Zest of a kaffir lime or a few kaffir lime leaves shredded
Juice of the lime
½ dsp.  palm sugar
Taste and if needed a pinch of salt
Now add a ladle full of coconut milk
Then stir in ½ a beaten egg
Add the cubed fish, this was tiger fish, but I doubt if you will find this, so cat fish is a suitable substitute. Mix well, cover and allow to stand.
Now comes the fun part making the banana leaf containers.
For each portion you will need two banana leaf discs, the head chef had made them for us, but I saw him using a pan lid to cut around, this would have been the size of a side plate.
These discs are placed shiny side together (I don’t know why as I didn’t ask) the veins of each disc at 90° to each other
Fold a pleat in the side opposite you and pin this together with a piece of toothpick turn 90° and repeat, you now have a boat, turn the boat length ways and do a pleat opposite you, pin, then turn and do your last pleat, pin and you have your banana cup.
Fill with your fish curry mixture, place in a steamer and steam over a just bubbling pan of water for 15 to 20 minutes (depends on the size and type of fish pieces)
Reduce some coconut milk to a cream and add at the halfway stage, add some shredded kaffir lime leaves and julienned chillies on top.
It is eaten straight from the banana cup with steamed rice.
Wonderful, you can adjust the amounts of chilli, chilli paste, shrimp paste etc. to suit your personal preference.

One of the kitchen staff cooking for down stairs

After lunch we had a bit of a chat amongst the four remaining, 2 Australian Lasses, a Dutch lass and myself. It was interesting to compare our Journey’s and experiences, but as we had all done or were doing the North SE Asia circuit, we all agreed that the Asian peoples are warm and friendly and are ever helpful. The one thing not to do was to weigh them against Western standards, ours are too exact and too involved with personal gain.
After our break we started on the next course, this was a salad, a banana bud salad. I had seen these massive flower buds in the markets and street fruit vendors.
You shall require
1 banana flower bud
1 cooked chicken breast (fried, steamed or poached)
Fresh herbs, mint, coriander, basil, water spinach (morning glory or similar)
1 chilli sliced into julienne
1 shallot sliced julienne
Juice of 1 lime
Pick the herb leaves from the stems cutting the larger leaves into small pieces
Peal the outer leaves (dark purple) from the inner white, you will have to remove the little bananas that grow in between each layer. (Sorn called these baby bananas)
You will then reach the soft centre of the bud, take a few of these roll into a cigar and slice very finly into strips, place immediately into a bowl with water and the juice of 1 lime (this will stop them turning black). After 5 minutes remove, dry and set aside.
For the dressing
1 chilli (the larger sort,  not so hot)
1 birds eye chilli
Juice of two limes
3 cloves of garlic
2 shallots finely diced
1 tbsp. good quality fish sauce (you get what you pay for)
1 tbsp. palm sugar (brown will do if none at hand)
1 tsp. salt
1 cup of mineral water (this is out in Asia, tap water will suffice back home)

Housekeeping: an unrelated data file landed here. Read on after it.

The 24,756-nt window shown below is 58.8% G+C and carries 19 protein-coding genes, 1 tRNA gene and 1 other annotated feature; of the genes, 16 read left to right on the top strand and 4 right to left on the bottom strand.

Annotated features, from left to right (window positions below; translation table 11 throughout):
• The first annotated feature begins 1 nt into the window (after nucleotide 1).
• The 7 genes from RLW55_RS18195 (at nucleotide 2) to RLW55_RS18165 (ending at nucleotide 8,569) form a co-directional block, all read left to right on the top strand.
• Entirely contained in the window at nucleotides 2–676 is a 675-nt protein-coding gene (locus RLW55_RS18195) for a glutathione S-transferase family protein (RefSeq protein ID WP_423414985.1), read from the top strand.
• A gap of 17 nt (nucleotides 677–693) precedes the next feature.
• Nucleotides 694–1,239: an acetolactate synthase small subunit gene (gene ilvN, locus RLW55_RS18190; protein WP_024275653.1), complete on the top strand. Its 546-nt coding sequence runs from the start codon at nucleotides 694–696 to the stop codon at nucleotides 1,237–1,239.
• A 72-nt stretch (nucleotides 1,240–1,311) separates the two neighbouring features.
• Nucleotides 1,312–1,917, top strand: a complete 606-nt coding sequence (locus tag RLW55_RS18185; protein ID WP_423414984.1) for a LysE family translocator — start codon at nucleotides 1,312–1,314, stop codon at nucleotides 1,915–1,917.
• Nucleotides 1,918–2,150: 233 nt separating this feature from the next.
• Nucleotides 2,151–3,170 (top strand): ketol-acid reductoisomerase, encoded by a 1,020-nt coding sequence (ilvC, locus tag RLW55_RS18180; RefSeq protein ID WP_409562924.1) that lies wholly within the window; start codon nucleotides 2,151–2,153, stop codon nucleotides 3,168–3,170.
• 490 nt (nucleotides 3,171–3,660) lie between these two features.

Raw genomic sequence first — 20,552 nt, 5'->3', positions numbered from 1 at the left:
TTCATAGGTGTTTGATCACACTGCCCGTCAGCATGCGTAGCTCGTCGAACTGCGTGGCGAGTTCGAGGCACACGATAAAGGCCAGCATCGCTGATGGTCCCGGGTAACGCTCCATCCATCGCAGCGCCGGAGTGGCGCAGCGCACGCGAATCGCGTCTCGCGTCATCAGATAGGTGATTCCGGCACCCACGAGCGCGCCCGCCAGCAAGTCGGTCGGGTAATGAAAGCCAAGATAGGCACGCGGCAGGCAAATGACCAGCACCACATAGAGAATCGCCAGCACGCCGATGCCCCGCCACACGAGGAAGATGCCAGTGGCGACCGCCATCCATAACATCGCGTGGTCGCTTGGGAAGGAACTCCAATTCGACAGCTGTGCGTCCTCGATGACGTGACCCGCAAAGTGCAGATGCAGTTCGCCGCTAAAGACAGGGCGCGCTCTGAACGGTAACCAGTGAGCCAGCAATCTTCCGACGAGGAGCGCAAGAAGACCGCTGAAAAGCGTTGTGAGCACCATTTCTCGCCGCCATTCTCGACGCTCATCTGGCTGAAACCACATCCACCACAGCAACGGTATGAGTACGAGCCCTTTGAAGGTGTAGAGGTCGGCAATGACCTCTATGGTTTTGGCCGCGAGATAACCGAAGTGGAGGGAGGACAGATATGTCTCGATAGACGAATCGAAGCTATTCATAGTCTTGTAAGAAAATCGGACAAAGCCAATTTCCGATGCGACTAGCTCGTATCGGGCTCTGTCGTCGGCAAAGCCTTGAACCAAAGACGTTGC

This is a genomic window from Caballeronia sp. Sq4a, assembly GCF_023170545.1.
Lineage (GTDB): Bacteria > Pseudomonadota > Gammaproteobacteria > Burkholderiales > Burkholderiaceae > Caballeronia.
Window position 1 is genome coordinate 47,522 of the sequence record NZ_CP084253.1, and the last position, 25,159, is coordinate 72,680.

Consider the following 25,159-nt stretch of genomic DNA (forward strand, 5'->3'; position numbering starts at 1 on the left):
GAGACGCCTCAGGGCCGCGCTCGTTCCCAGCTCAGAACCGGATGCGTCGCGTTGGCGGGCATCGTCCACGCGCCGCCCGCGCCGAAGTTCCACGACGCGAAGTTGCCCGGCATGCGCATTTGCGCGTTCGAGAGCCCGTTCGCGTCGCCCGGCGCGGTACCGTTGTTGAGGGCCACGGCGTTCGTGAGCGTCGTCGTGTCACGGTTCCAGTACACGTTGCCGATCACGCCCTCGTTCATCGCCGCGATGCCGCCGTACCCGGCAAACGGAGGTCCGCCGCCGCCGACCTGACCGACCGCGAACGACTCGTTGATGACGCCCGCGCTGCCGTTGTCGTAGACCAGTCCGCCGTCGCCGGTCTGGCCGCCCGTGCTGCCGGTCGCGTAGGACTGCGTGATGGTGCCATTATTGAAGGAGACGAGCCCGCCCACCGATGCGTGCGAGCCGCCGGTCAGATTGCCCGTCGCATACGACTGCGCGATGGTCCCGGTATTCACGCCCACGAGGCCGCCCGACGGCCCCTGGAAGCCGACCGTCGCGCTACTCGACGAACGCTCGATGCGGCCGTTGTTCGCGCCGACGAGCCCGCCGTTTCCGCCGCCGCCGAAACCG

Slice the chilli, birds eye, garlic, put them in a mortar and grind lightly (not to a paste)
Mix these together with the water add shallots, fish sauce, lime juice, salt and palm sugar (adjust the various ingredients to your own taste).
Place the sliced banana buds in a bowl, mix in the herbs, julienne chilli, with the finely shredded chicken, add the dressing and mix arrange on a plate.
This can be a starter or part of a meal, or a snack on its own, very tasty very refreshing. The chicken can be exchanged for dried shrimp, fresh shrimp, dried pork shredded in fact just about anything goes.
The Banana flower bud

While doing this Sorn had set on sweet sticky rice, this was rice cooked in water  (1 to 1 water/rice)
Wash rice, put into boiling water, return to the boiling water, stirring so that it doesn’t stick (but it will), remove a little of the water, turn down the heat and cook for 10 minutes.
Boil ½ cup of coconut per person add 4 tbsp. of palm sugar, keep stirring, add a ½ tbsp. of butter and a little water and mix until smooth.
Slice the Mangos and arrange an a plate, make a topping out of palm sugar syrup and grated coconut and sesame seeds.
Put the rice in the middle of the mango slices and top with the coconut caramel, sprinkle with sesame seeds.
Nobody said it was for those who are watching the pounds and the waistline, but it does taste fantastic.
This is a quick easy dessert, go on spoil yourself.

The meal finished, the course complete we went back to Fizz and I had a beer and we got out recipe pamphlets.

I then headed into town, it was still early so passing the Silver Pagoda and Royal Palace (well if they didn’t want to meet me, then I would just ignore them) and around the corner to the museum, I decided to spend an hour in there, very, very, good with loads of things robbed from the temples of Angkor (you want to know where the missing Buddha’s and the heads from the gods, just have a look in here.
I then walked along the waterside and had a pint at the restaurant across the road from the FCC, that evening I had a light meal.  I got a Tuk-tuk back to my hotel, this one (mine had gone astray) offered me his services for the next day to take me to the airport, $7 it was a gift.

Packed and early to bed ready for the 10 O’clock flight to HCMC and TET, another new year in another country, that will be the third since leaving home back in October.